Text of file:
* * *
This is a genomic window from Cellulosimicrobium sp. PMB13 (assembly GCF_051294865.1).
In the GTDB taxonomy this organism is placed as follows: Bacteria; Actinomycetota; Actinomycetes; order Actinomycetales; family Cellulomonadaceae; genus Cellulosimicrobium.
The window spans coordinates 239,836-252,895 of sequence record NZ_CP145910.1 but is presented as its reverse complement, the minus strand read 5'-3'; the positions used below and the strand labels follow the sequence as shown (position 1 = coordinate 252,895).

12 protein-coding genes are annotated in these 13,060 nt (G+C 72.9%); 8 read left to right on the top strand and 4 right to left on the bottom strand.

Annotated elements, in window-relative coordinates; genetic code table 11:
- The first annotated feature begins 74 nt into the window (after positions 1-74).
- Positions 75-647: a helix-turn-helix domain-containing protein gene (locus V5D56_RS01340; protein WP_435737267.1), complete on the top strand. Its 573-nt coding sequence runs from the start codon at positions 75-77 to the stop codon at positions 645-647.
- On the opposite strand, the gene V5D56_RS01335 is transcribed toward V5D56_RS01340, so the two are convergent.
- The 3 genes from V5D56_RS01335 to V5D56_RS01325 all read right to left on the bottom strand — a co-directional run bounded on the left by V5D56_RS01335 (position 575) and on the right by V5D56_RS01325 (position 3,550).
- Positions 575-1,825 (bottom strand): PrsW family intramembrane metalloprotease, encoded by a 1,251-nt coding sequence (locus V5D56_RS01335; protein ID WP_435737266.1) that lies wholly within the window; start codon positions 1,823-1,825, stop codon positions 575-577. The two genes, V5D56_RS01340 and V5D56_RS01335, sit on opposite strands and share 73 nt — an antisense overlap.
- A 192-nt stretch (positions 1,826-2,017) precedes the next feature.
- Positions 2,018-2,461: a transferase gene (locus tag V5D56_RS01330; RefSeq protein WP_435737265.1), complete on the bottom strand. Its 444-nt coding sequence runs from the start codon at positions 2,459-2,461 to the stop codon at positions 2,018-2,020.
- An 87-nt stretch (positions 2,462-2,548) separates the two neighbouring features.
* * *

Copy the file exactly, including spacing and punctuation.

This is a genomic window from Cellulosimicrobium sp. PMB13 (assembly GCF_051294865.1).
In the GTDB taxonomy this organism is placed as follows: Bacteria; Actinomycetota; Actinomycetes; order Actinomycetales; family Cellulomonadaceae; genus Cellulosimicrobium.
The window spans coordinates 239,836-252,895 of sequence record NZ_CP145910.1 but is presented as its reverse complement, the minus strand read 5'-3'; the positions used below and the strand labels follow the sequence as shown (position 1 = coordinate 252,895).

12 protein-coding genes are annotated in these 13,060 nt (G+C 72.9%); 8 read left to right on the top strand and 4 right to left on the bottom strand.

Annotated elements, in window-relative coordinates; genetic code table 11:
- The first annotated feature begins 74 nt into the window (after positions 1-74).
- Positions 75-647: a helix-turn-helix domain-containing protein gene (locus V5D56_RS01340; protein WP_435737267.1), complete on the top strand. Its 573-nt coding sequence runs from the start codon at positions 75-77 to the stop codon at positions 645-647.
- On the opposite strand, the gene V5D56_RS01335 is transcribed toward V5D56_RS01340, so the two are convergent.
- The 3 genes from V5D56_RS01335 to V5D56_RS01325 all read right to left on the bottom strand — a co-directional run bounded on the left by V5D56_RS01335 (position 575) and on the right by V5D56_RS01325 (position 3,550).
- Positions 575-1,825 (bottom strand): PrsW family intramembrane metalloprotease, encoded by a 1,251-nt coding sequence (locus V5D56_RS01335; protein ID WP_435737266.1) that lies wholly within the window; start codon positions 1,823-1,825, stop codon positions 575-577. The two genes, V5D56_RS01340 and V5D56_RS01335, sit on opposite strands and share 73 nt — an antisense overlap.
- A 192-nt stretch (positions 1,826-2,017) precedes the next feature.
- Positions 2,018-2,461: a transferase gene (locus tag V5D56_RS01330; RefSeq protein WP_435737265.1), complete on the bottom strand. Its 444-nt coding sequence runs from the start codon at positions 2,459-2,461 to the stop codon at positions 2,018-2,020.
- An 87-nt stretch (positions 2,462-2,548) separates the two neighbouring features.